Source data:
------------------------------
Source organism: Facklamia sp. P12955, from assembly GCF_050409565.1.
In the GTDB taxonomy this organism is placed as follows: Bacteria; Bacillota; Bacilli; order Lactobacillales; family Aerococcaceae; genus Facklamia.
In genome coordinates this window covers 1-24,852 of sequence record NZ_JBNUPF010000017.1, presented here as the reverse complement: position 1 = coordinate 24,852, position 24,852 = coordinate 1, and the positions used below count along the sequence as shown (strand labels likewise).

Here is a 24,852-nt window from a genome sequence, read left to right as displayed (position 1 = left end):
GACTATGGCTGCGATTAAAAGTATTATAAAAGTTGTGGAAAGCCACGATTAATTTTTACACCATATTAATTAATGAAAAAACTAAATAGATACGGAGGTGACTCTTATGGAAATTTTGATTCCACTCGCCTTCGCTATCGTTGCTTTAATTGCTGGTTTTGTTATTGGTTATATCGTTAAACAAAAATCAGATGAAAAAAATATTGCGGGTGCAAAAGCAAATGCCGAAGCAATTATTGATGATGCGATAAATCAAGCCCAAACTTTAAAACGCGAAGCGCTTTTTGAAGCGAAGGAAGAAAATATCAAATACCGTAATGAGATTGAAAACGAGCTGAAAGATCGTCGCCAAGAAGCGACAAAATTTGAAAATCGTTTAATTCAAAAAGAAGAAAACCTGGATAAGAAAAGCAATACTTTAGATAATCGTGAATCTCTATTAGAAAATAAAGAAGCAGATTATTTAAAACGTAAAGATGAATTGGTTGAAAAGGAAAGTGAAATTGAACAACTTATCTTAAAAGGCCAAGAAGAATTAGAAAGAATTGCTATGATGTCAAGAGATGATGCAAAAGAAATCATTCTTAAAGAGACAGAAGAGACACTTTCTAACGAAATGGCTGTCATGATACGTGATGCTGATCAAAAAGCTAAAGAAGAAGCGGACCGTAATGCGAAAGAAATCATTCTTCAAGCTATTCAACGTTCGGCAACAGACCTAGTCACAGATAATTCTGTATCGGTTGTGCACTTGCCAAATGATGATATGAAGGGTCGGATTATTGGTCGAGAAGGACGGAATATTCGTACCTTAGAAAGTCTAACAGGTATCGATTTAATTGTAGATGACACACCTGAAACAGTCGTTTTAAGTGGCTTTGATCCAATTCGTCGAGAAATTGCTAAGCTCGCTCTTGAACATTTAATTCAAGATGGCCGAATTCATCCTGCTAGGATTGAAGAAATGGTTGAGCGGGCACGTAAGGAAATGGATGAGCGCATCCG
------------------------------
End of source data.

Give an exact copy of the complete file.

Source organism: Facklamia sp. P12955, from assembly GCF_050409565.1.
In the GTDB taxonomy this organism is placed as follows: Bacteria; Bacillota; Bacilli; order Lactobacillales; family Aerococcaceae; genus Facklamia.
In genome coordinates this window covers 1-24,852 of sequence record NZ_JBNUPF010000017.1, presented here as the reverse complement: position 1 = coordinate 24,852, position 24,852 = coordinate 1, and the positions used below count along the sequence as shown (strand labels likewise).

Here is a 24,852-nt window from a genome sequence, read left to right as displayed (position 1 = left end):
GACTATGGCTGCGATTAAAAGTATTATAAAAGTTGTGGAAAGCCACGATTAATTTTTACACCATATTAATTAATGAAAAAACTAAATAGATACGGAGGTGACTCTTATGGAAATTTTGATTCCACTCGCCTTCGCTATCGTTGCTTTAATTGCTGGTTTTGTTATTGGTTATATCGTTAAACAAAAATCAGATGAAAAAAATATTGCGGGTGCAAAAGCAAATGCCGAAGCAATTATTGATGATGCGATAAATCAAGCCCAAACTTTAAAACGCGAAGCGCTTTTTGAAGCGAAGGAAGAAAATATCAAATACCGTAATGAGATTGAAAACGAGCTGAAAGATCGTCGCCAAGAAGCGACAAAATTTGAAAATCGTTTAATTCAAAAAGAAGAAAACCTGGATAAGAAAAGCAATACTTTAGATAATCGTGAATCTCTATTAGAAAATAAAGAAGCAGATTATTTAAAACGTAAAGATGAATTGGTTGAAAAGGAAAGTGAAATTGAACAACTTATCTTAAAAGGCCAAGAAGAATTAGAAAGAATTGCTATGATGTCAAGAGATGATGCAAAAGAAATCATTCTTAAAGAGACAGAAGAGACACTTTCTAACGAAATGGCTGTCATGATACGTGATGCTGATCAAAAAGCTAAAGAAGAAGCGGACCGTAATGCGAAAGAAATCATTCTTCAAGCTATTCAACGTTCGGCAACAGACCTAGTCACAGATAATTCTGTATCGGTTGTGCACTTGCCAAATGATGATATGAAGGGTCGGATTATTGGTCGAGAAGGACGGAATATTCGTACCTTAGAAAGTCTAACAGGTATCGATTTAATTGTAGATGACACACCTGAAACAGTCGTTTTAAGTGGCTTTGATCCAATTCGTCGAGAAATTGCTAAGCTCGCTCTTGAACATTTAATTCAAGATGGCCGAATTCATCCTGCTAGGATTGAAGAAATGGTTGAGCGGGCACGTAAGGAAATGGATGAGCGCATCCG